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April Hath Put a Spirit of Youth in Everything
J Korean Acad Child Adolesc Psychiatry 2018; 29(2): 31-31
Published online April 1, 2018
© 2018 Korean Academy of Child and Adolescent Psychiatry.

Geon Ho Bahn

Editor-in-Chief, Korean Academy of Child and Adolescent Psychiatry
This is an Open Access article distributed under the terms of the Creative Commons Attribution Non-Commercial License (http://creativecommons.org/licenses/by-nc/4.0) which permits unrestricted non-commercial use, distribution, and reproduction in any medium, provided the original work is properly cited.
Body

In 1998, Seri Pak won the U.S. Women’s Open with a shot in the hazard. After watching the shot, Seri kids had begun practicing golf and took control of the LPGA after a decade. Following Yuna Kim’s gold medal in the 2000 Vancouver Winter Olympic Games, Yuna kids grew up and played great games in PyeongChang. The PyeongChang 2018 Winter Olympic and Paralympic Games have just ended successfully. Sports are drama without a script. This unprecedented drama is both an opportunity for infinite success and an incalculable wound; Team Kim, Garlic Girls’ curling of the local city came in second place, winning a silver medal, among the rest of the world; the women speed skaters were in an absurd situation in terms of the teams’ preliminary contest. It means that the future cannot be guaranteed. Nevertheless, why do they choose sports? The decision to be a sports player may seem reckless, but perhaps it is a challenging spirit that does not fear failure. After watching the PyeongChang Winter Olympic and Paralympic Games, how will the children perform in next decade?

In the April issue, there are seven articles categorized as three themes. The first theme is about diagnosis. Subin Park has established the reliability and validity of the Korean version of Quantitative Checklist for Autism in Toddlers (QCHAT). Hanik K. Yoo has developed After School Checklist (ASK) for kids with attention-deficit hyperactivity disorder. Genome-wide analysis revealed four novel loci for attention-deficit hyperactivity disorder in Korean youths by Kukju Kwon. The second theme is the treatment program. Soo Youn Lim examined the effect of a class-based school violence prevention program at the elementary school. Tae-Ho Kim completed a preliminary study on the effectiveness of the peer relationship enhancement program in adoles-cents at risk for Internet and smartphone addiction. Sang-Hyun Kim examined the effect of group cognitive behavior therapy to improve depression and anxiety in adolescents with problematic Internet use. The third theme is the long-term follow-up research on child victims of sexual abuse through the nation-funded sexual violence victim protec-tion center, Seoul Sunflower Children Center, by Soo Young Lee. The papers published in this issue reveal the quality of this journal. The study subjects broadly included children in their infancy to late adolescence. The topics of the research ranged from the development of diag-nostic tools and treatment programs to the follow-up of treatment.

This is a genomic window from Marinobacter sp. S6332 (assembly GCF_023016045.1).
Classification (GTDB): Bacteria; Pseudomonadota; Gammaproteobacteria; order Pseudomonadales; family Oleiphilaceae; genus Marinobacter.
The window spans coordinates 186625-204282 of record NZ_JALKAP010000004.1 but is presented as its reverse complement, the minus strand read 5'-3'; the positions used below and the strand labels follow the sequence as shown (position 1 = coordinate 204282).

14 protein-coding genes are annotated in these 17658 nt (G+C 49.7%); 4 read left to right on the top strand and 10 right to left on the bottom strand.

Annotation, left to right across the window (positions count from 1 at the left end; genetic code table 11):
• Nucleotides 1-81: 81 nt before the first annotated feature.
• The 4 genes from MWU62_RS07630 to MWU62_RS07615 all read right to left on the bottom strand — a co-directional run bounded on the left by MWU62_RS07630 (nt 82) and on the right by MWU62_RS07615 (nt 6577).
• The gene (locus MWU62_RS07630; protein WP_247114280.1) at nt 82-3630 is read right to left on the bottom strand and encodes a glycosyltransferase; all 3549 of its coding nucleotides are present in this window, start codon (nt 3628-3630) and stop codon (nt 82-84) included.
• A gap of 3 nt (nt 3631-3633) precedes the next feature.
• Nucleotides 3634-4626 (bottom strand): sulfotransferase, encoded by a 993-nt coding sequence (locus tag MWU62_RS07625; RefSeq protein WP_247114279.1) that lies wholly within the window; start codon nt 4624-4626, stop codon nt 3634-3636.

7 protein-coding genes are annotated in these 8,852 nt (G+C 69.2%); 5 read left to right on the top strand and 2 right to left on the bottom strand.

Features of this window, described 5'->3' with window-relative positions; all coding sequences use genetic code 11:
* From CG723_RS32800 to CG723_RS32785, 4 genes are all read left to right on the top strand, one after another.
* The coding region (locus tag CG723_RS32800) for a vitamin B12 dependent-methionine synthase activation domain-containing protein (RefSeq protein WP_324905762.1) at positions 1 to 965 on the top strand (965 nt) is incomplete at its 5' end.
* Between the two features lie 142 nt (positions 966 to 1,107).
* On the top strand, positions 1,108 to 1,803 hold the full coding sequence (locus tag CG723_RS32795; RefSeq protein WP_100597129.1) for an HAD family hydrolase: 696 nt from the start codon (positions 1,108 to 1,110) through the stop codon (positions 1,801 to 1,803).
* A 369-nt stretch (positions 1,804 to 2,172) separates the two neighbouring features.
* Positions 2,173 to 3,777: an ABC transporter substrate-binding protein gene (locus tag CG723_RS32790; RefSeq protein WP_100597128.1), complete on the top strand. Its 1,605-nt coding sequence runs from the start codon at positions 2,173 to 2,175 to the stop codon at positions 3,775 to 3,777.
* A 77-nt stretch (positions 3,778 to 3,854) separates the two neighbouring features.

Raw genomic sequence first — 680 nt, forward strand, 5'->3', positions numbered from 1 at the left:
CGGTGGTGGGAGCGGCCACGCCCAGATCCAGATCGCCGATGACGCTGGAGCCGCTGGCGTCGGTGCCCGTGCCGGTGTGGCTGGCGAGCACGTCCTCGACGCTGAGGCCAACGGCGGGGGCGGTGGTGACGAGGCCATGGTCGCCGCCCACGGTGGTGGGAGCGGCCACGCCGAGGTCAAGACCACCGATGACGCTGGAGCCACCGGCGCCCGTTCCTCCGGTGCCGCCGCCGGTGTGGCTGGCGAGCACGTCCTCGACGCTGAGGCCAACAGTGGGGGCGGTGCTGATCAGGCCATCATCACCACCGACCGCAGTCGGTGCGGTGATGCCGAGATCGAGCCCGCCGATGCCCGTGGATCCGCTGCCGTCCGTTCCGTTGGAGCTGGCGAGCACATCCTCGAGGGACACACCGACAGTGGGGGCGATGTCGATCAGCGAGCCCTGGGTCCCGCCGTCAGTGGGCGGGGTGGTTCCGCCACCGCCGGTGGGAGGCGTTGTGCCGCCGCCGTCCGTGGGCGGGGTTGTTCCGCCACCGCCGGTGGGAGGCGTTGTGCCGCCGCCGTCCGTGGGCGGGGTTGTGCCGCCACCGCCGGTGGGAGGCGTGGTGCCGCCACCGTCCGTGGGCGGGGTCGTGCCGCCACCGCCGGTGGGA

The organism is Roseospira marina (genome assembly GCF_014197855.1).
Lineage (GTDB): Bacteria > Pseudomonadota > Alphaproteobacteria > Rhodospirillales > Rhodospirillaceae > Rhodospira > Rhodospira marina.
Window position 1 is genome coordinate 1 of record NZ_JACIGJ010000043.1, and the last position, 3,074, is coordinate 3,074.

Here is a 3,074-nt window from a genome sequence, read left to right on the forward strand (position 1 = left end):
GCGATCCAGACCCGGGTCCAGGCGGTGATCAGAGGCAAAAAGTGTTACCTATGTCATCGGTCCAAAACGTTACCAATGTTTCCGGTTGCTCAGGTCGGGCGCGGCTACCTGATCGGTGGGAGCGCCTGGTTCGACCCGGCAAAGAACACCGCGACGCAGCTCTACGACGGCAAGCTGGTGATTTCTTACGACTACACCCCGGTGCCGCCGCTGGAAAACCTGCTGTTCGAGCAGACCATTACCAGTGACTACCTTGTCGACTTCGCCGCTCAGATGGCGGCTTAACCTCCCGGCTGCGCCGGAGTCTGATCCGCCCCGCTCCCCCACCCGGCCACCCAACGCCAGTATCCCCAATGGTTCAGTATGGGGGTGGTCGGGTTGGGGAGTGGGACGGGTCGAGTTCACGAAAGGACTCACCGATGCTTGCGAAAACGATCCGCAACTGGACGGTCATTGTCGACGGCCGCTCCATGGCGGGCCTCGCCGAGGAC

Last year, the Journal of the Korean Academy of Child and Adolescent Psychiatry (JKACAP) published two issues in English and two other issues in Korean. This year, JKACAP is attempting to publish four issues in English. This will increase the burden on the members of the editorial committee and turn into a business that requires great sacrifice and devotion by the people involved. Change is a challenge and challenge can be accompanied by trials and errors. Children like Yuna kids and Seri kids challenge the future with curiosity and enthusiasm regardless of the result or the benefit. As the spring comes, I also have put a spirit of challenge in JKACAP.

Footnotes
* William Shakespeare’s Sonnet XCIII.


October 2018, 29 (4)
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